India alone is home to a digital gaming market that is expected to be worth billions of dollars by 2021. Photo: iStock
On a humid Thursday afternoon, the NxGT Gaming Lounge in Delhi University’s north campus area is engulfed in digital din. There is a mix of commentary and stadium crowd cheers from FIFA 18, of bodies being smashed against the ring in WWE 2K18, and of bullets and weapon recoil from Far Cry 5, Call Of Duty: Black Ops III and Counter-Strike.
The lighting at the 24×7 pay-and-play arcade is dim, and the air-conditioning on full blast to keep the multiple PlayStation 4s and PCs cool. On any weekday, you will find plenty of gamers, seated on plush black sofas and ergonomic gaming chairs. They remain fixated on the big TV screens in front of them, their fingers move swiftly on the joysticks. They only get up to stretch their legs or use the toilet.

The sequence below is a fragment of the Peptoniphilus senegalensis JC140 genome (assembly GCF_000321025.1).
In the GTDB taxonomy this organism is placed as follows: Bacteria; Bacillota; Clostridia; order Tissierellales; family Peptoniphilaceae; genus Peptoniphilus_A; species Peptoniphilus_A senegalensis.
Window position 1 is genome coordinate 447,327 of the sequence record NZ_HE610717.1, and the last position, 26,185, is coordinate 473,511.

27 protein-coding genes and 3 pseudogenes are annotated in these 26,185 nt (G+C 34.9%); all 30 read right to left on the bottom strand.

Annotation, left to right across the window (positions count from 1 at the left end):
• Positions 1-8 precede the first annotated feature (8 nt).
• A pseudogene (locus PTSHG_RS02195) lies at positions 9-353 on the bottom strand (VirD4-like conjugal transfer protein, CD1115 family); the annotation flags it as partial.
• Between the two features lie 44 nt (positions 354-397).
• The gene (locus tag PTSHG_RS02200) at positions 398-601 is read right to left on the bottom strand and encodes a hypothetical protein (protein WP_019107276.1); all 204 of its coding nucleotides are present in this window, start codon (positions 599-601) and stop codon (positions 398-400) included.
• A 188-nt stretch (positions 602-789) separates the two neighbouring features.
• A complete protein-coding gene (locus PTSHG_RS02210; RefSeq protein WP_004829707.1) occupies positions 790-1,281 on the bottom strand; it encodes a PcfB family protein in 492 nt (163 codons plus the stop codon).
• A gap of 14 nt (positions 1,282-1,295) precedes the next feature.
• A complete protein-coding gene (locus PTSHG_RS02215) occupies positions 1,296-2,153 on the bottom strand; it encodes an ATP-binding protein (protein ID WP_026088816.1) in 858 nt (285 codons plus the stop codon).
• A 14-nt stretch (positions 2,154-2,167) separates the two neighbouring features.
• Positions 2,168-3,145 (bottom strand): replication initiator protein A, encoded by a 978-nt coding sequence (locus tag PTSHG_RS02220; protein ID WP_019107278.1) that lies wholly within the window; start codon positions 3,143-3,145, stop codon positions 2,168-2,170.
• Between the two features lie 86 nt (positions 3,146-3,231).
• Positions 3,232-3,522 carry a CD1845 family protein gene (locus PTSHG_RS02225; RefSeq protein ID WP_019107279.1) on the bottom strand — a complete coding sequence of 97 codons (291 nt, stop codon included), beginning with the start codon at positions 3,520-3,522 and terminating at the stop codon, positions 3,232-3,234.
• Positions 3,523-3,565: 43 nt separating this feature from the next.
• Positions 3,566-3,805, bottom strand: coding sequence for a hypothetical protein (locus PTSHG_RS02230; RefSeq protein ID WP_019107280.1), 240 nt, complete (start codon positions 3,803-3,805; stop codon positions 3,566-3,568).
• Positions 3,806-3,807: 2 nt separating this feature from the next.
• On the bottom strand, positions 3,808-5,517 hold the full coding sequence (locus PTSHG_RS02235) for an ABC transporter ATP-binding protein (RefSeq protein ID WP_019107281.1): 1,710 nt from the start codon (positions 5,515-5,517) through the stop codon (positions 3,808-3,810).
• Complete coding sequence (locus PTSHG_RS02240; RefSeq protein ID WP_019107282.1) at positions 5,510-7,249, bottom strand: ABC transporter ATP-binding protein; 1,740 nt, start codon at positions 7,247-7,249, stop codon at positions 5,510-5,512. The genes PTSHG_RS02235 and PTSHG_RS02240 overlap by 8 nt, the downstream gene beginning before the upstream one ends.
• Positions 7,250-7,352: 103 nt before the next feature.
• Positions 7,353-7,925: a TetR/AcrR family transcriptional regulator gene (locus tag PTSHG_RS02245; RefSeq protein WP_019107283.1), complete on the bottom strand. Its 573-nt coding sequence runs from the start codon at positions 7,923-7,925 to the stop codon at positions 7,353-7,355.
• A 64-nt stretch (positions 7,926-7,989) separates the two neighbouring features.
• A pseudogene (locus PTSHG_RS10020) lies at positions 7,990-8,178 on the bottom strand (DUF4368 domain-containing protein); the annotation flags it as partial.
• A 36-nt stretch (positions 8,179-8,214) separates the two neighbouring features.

In a far corner, Ivansh Jayaswal, 26, is plotting his next move on Dota 2, a popular multiplayer battle-arena video game. Like most others there, he seems unperturbed that the World Health Organization (WHO) has classified “gaming disorder” as a mental health condition. “I heard about it, but I didn’t think much. I guess most parents now will be strict towards the gaming time their children get. I’m too old for this,” he says, giving us a 5-minute crash course on the game and how one can earn using in-game rewards from Dota. “You can make a good amount of money from this.” One example is The International, an annual Dota 2 eSports tournament organized by Valve, the game’s developer. Its eighth edition is expected to have a prize pool of approximately $20 million (around ₹137.5 crore).
Jayaswal, who works with a telecom start-up, visits the lounge two-three times a week, spending 6-7 hours on the PC. “I’ve been playing for the past 10-12 years now. It’s a stress-buster for me,” he says.
Science and sensibility